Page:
These two trends acted together to increase demand for A.D.H.D. medications. As more people started to take their mental health more seriously, they had greater access to treatment. So more got on medications for A.D.H.D.

Supply chain problems

Beyond demand, several issues have potentially constrained the supply chain. Drug companies claim that government-set quotas have hindered supply, although the Drug Enforcement Administration has said that companies have not fully used what they have. Some pharmacies also argue that tougher rules for opioid painkillers have spilled over to other drugs, making it harder to get the supply they need.

For generic drugs, there is a more systemic problem. The companies are under constant pressure to offer the lowest prices possible, and they often cut corners to reduce costs and keep prices low. That leaves them unprepared to increase supply as needed if, for example, demand rises.

All of these factors are probably playing some role in the A.D.H.D. medication shortage, said Erin Fox, a drug supply chain expert at the University of Utah. But because much of the drug supply chain is opaque, it is difficult to know what, exactly, is going wrong.

The lack of transparency is itself a problem, not only for A.D.H.D. medications but for other drug shortages. If the public and policymakers don’t know what’s going wrong, they can’t help find a solution.

For more: Drug shortages will probably get worse, experts say.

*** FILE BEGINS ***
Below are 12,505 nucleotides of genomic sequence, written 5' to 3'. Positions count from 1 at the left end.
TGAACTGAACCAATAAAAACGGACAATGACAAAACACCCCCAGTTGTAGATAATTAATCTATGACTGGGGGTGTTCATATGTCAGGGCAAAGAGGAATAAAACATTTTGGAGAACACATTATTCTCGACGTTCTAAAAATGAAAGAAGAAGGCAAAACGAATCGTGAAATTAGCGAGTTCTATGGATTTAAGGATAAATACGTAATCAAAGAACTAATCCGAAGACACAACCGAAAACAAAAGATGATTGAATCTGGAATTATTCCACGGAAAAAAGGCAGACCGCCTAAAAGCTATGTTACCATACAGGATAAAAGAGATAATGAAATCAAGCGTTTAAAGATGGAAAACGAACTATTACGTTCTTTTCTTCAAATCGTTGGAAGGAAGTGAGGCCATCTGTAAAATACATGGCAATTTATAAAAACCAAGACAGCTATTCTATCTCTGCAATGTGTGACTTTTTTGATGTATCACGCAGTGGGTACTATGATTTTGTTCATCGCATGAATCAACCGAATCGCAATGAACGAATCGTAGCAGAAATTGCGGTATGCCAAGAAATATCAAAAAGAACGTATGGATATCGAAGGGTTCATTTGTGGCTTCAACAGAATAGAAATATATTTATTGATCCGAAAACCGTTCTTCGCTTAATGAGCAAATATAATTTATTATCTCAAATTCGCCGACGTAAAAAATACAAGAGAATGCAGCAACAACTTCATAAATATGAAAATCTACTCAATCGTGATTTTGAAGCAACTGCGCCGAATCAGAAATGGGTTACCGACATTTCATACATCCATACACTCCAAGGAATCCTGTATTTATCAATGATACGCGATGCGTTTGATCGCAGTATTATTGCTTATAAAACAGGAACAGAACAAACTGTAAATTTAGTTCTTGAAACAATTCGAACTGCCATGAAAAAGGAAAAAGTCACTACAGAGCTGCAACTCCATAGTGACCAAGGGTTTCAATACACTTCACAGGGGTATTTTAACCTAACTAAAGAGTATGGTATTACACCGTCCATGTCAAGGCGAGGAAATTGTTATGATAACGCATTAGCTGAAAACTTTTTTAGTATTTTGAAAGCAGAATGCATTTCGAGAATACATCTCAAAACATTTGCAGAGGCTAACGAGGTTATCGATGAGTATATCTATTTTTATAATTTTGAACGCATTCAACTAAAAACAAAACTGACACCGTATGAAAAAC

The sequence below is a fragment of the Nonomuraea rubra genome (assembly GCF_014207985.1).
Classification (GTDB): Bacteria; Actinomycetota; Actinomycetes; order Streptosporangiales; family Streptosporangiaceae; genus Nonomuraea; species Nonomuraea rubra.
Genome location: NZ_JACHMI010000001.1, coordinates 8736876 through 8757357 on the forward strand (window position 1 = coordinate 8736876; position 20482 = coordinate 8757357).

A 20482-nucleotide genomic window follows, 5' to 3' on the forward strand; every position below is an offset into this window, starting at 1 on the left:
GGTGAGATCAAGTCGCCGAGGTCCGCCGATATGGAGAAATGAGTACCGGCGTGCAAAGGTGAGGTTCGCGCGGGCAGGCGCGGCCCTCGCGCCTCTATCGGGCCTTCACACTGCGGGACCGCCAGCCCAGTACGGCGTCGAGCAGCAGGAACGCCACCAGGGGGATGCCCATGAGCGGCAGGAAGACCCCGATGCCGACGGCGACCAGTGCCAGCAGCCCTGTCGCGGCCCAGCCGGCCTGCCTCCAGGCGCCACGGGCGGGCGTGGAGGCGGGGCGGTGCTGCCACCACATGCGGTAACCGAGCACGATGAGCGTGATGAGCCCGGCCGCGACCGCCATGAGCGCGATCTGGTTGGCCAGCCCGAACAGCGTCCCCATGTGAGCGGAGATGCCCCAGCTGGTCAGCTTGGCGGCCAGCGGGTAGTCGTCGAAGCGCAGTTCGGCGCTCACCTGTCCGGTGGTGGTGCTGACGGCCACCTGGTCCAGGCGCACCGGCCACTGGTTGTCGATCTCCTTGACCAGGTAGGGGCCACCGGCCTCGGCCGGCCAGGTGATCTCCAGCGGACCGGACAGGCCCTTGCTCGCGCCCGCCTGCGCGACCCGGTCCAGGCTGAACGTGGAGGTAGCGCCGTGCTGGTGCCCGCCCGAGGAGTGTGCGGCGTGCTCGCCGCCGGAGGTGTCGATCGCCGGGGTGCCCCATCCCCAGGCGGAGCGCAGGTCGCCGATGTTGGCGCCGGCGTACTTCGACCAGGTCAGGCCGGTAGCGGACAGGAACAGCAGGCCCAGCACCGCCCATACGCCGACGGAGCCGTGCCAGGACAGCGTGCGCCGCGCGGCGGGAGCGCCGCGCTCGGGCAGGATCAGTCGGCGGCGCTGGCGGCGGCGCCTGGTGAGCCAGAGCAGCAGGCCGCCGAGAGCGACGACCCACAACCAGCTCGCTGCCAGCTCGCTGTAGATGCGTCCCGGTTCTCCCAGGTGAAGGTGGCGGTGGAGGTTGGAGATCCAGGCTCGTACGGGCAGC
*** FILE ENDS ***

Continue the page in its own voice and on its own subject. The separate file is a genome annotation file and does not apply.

Lawmakers in Texas banned transgender medical care for minors, including hormone therapies and surgery.

Gov. Ron DeSantis is trying to get national attention with signing ceremonies of right-wing bills that sometimes feel like political rallies.

The South Carolina House approved a six-week abortion ban. It goes to the Senate, where a bipartisan group of female lawmakers has vowed to filibuster it.

TikTok will be banned in Montana with a law that prohibits app stores from offering it. Apple and Google say that may not be feasible in a single state.


Floods in Italy killed at least eight people and left thousands of people homeless. Some places saw half their average annual rainfall in 36 hours.

As the U.S. attends the G7 in Japan, China is hosting its own summit with leaders of five countries in Central Asia.

Some European countries want to give F-16 fighter jets to Ukraine. The U.S., which needs to approve the deal, has resisted the move.

Other Big Stories

Military officials caught Airman Jack Teixeira mishandling secrets months before he was charged with leaking documents.

Climate change will probably send temperatures to record heights over the next five years.

Nearly 110,000 people died last year of drug overdoses in the U.S., a leveling after two years of sharp increases.